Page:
Field worker carrying Trimble gear.
Field worker carrying Trimble gear.
Image by Bin im Garten, some rights reserved CC BY-SA 3.0.

Different gear, different use cases

Laser rangefinders use different methods for data collection, and this has implications for a user workflow. Some models capture the distance to the target and the compass direction of the target; others capture only the distance, often requiring two measurements to get an accurate result.

The two main types of laser rangefinders
Illustration of the workflow for a laser rangefinder that supports both distance and bearing (offset in degrees from the north) measurements
Workflow using laser rangefinder that supports both distance and bearing (offset in degrees from the north) measurements.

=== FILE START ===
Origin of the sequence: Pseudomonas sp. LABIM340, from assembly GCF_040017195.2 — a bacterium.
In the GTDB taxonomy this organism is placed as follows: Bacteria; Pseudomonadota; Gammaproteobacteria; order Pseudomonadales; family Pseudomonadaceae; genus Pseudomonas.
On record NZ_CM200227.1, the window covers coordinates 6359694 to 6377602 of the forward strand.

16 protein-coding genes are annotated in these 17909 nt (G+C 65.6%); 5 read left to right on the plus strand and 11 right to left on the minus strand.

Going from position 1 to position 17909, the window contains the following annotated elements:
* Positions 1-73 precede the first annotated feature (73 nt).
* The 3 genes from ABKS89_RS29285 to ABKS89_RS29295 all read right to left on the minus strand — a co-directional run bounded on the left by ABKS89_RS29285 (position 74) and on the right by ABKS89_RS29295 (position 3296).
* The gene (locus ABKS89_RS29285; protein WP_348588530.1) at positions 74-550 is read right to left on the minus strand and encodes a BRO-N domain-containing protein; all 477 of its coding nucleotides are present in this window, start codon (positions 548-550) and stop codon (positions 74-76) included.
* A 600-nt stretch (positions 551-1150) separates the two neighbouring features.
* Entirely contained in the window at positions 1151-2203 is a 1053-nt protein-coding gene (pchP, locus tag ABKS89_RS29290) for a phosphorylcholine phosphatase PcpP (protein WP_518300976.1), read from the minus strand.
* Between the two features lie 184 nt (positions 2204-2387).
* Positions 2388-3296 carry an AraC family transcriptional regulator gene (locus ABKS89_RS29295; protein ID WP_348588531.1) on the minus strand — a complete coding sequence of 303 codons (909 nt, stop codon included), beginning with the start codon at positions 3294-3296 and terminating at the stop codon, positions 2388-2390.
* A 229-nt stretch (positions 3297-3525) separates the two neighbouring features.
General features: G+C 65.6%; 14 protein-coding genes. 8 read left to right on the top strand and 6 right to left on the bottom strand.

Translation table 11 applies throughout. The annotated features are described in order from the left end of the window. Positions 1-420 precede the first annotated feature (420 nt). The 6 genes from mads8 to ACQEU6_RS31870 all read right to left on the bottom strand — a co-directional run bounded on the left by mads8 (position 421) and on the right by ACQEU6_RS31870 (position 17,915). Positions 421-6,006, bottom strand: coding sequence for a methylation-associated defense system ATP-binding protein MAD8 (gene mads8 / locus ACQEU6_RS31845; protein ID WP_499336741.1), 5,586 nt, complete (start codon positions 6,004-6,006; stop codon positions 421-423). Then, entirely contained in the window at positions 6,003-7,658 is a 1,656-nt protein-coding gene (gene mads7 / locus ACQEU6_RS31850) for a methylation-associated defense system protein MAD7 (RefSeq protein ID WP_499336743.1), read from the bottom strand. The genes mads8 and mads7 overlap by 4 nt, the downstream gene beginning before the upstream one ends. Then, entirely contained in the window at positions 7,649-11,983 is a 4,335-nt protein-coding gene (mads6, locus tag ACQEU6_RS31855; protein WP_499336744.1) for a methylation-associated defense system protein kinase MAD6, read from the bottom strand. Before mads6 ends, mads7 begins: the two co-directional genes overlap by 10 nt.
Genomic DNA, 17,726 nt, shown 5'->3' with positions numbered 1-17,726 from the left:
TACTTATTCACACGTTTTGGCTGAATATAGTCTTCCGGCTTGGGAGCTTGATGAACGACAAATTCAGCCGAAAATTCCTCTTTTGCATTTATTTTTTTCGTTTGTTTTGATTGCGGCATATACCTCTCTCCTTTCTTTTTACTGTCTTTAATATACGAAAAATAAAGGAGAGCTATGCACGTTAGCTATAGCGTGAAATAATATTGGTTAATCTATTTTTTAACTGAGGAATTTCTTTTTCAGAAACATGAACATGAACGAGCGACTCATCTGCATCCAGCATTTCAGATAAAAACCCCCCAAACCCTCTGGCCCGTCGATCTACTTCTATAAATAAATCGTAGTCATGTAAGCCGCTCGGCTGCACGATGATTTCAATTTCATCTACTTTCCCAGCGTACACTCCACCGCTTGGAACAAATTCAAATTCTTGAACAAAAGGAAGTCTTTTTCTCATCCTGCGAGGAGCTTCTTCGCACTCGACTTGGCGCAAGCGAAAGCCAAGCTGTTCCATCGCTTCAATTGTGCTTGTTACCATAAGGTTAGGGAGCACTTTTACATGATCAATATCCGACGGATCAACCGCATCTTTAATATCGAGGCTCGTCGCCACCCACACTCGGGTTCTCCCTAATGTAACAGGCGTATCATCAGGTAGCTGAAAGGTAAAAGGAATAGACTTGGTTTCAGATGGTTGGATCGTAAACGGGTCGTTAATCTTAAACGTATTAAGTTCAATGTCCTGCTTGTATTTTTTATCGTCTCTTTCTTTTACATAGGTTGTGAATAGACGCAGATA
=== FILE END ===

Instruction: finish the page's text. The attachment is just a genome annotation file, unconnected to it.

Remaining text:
Illustration of the workflow for a laser rangefinder that only supports distance measurements. Two steps may be required to get accurate measurements.
Workflow using a laser rangefinder that only supports distance measurements. Two steps may be required to get accurate measurements.


Based on the two different types of laser rangefinders, I identified two main workflows we have to cater for and documented their steps. The flowcharts below were shared with the managers and development team to ensure my assumptions were correct.

Workflow for a laser rangefinder that supports both distance and bearing. Workflow for a laser rangefinder that only supports distance measurements.

User interface & experience challenges and solutions